Rxivist combines preprints from bioRxiv with data from Twitter to help you find the papers being discussed in your field. Currently indexing 54,904 bioRxiv papers from 253,441 authors.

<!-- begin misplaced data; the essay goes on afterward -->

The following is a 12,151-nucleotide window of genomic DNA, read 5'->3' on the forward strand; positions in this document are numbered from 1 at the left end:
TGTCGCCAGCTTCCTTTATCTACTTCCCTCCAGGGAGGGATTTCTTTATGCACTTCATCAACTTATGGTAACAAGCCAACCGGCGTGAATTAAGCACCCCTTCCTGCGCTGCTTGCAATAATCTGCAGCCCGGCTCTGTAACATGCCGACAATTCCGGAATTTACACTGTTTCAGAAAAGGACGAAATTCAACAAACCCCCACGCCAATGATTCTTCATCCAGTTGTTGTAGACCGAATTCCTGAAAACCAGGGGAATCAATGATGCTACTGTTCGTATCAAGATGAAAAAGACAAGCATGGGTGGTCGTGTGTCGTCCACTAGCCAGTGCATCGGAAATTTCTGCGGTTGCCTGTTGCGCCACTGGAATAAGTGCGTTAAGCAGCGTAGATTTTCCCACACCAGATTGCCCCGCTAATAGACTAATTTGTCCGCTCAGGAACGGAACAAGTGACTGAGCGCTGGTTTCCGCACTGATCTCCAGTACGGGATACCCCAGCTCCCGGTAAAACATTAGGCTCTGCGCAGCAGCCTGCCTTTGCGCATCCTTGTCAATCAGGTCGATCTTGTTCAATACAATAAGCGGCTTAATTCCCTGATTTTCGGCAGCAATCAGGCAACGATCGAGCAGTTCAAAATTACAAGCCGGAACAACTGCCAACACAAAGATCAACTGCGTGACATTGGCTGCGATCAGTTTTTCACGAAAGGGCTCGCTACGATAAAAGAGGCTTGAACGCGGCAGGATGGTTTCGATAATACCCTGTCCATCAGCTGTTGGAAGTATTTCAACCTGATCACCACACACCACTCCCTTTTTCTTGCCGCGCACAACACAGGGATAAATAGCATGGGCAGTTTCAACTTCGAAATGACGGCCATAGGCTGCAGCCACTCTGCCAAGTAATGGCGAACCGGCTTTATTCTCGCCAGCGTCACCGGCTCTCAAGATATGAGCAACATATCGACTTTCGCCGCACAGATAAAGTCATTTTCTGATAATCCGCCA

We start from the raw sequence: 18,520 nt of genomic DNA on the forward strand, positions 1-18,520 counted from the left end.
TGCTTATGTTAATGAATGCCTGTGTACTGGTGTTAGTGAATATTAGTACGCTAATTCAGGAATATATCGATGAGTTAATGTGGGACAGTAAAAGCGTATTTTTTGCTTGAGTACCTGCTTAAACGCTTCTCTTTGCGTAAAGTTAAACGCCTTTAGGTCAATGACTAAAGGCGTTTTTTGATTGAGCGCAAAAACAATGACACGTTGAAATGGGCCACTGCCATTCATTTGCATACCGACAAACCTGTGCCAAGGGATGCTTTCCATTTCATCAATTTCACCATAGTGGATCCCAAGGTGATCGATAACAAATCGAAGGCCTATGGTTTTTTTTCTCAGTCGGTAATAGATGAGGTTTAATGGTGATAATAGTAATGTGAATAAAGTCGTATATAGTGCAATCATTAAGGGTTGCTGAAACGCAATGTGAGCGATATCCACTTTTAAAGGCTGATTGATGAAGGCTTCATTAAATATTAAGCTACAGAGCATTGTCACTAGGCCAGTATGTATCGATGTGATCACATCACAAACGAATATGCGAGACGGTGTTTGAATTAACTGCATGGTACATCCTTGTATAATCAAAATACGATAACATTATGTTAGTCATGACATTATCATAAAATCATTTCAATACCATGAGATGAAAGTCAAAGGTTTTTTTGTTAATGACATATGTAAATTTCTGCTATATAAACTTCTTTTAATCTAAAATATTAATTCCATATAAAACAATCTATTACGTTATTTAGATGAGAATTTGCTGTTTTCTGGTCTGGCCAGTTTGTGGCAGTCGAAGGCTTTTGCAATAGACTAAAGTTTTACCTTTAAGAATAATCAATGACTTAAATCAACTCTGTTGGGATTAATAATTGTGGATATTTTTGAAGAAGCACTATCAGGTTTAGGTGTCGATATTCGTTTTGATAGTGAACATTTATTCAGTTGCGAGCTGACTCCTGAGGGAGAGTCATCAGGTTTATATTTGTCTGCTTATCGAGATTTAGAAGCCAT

Background: Heterogeneity in autism spectrum disorder (ASD) has hindered the development of biomarkers, thus motivating subtyping efforts. Most subtyping studies divide ASD individuals into non-overlapping (categorical) subgroups. However, continuous inter-individual variation in ASD suggests the need for a dimensional approach. Methods: A Bayesian model was employed to decompose resting-state functional connectivity (RSFC) of ASD individuals into multiple abnormal RSFC patterns, i.e., categorical subtypes henceforth referred to as "factors". Importantly, the model allowed each individual to express one or more factors to varying degrees (dimensional subtyping). The model was applied to 306 ASD individuals (age 5.2-57 years) from two multisite repositories. Posthoc analyses associated factors with symptoms and demographics. Results: Analyses yielded three factors with dissociable whole-brain hypo/hyper RSFC patterns. Most participants expressed multiple (categorical) factors, suggestive of a mosaic of subtypes within individuals. All factors shared abnormal RSFC involving the default network, but the directionality (hypo/hyper RSFC) differed across factors. Factor 1 was associated with core ASD symptoms, while factor 2 was associated with comorbid symptoms. Older males preferentially expressed factor 3. Factors were robust across multiple control analyses and not associated with IQ, nor head motion. Conclusions: There exist at least three ASD factors with dissociable patterns of whole-brain RSFC, behaviors and demographics. Heterogeneous default network hypo/hyper RSFC across the factors might explain previously reported inconsistencies. The factors differentiated between core ASD and comorbid symptoms - a less appreciated domain of heterogeneity in ASD. These factors are co-expressed in ASD individuals with different degrees, thus reconciling categorical and dimensional perspectives of ASD heterogeneity.
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